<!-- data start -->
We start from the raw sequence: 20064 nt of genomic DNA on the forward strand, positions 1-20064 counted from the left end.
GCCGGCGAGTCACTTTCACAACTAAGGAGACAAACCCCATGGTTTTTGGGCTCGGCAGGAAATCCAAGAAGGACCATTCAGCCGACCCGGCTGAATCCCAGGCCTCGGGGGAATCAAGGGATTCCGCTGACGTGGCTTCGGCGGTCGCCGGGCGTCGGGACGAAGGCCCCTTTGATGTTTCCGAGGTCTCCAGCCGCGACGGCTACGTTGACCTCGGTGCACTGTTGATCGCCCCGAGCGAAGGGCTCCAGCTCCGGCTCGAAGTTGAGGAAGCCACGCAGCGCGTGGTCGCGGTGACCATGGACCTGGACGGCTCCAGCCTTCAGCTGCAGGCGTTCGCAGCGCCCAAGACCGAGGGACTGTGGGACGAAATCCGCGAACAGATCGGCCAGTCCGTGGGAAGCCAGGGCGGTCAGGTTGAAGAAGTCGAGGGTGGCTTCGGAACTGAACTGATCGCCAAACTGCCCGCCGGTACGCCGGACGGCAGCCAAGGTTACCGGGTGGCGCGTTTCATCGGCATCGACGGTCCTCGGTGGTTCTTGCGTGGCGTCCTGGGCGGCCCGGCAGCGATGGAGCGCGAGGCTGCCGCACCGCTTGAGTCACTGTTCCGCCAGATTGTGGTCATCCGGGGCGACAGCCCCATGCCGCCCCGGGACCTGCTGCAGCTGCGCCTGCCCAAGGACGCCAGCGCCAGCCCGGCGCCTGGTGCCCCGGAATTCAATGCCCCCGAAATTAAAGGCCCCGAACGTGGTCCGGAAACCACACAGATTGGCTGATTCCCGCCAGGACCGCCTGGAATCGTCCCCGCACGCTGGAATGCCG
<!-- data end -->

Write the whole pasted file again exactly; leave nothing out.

We start from the raw sequence: 20064 nt of genomic DNA on the forward strand, positions 1-20064 counted from the left end.
GCCGGCGAGTCACTTTCACAACTAAGGAGACAAACCCCATGGTTTTTGGGCTCGGCAGGAAATCCAAGAAGGACCATTCAGCCGACCCGGCTGAATCCCAGGCCTCGGGGGAATCAAGGGATTCCGCTGACGTGGCTTCGGCGGTCGCCGGGCGTCGGGACGAAGGCCCCTTTGATGTTTCCGAGGTCTCCAGCCGCGACGGCTACGTTGACCTCGGTGCACTGTTGATCGCCCCGAGCGAAGGGCTCCAGCTCCGGCTCGAAGTTGAGGAAGCCACGCAGCGCGTGGTCGCGGTGACCATGGACCTGGACGGCTCCAGCCTTCAGCTGCAGGCGTTCGCAGCGCCCAAGACCGAGGGACTGTGGGACGAAATCCGCGAACAGATCGGCCAGTCCGTGGGAAGCCAGGGCGGTCAGGTTGAAGAAGTCGAGGGTGGCTTCGGAACTGAACTGATCGCCAAACTGCCCGCCGGTACGCCGGACGGCAGCCAAGGTTACCGGGTGGCGCGTTTCATCGGCATCGACGGTCCTCGGTGGTTCTTGCGTGGCGTCCTGGGCGGCCCGGCAGCGATGGAGCGCGAGGCTGCCGCACCGCTTGAGTCACTGTTCCGCCAGATTGTGGTCATCCGGGGCGACAGCCCCATGCCGCCCCGGGACCTGCTGCAGCTGCGCCTGCCCAAGGACGCCAGCGCCAGCCCGGCGCCTGGTGCCCCGGAATTCAATGCCCCCGAAATTAAAGGCCCCGAACGTGGTCCGGAAACCACACAGATTGGCTGATTCCCGCCAGGACCGCCTGGAATCGTCCCCGCACGCTGGAATGCCG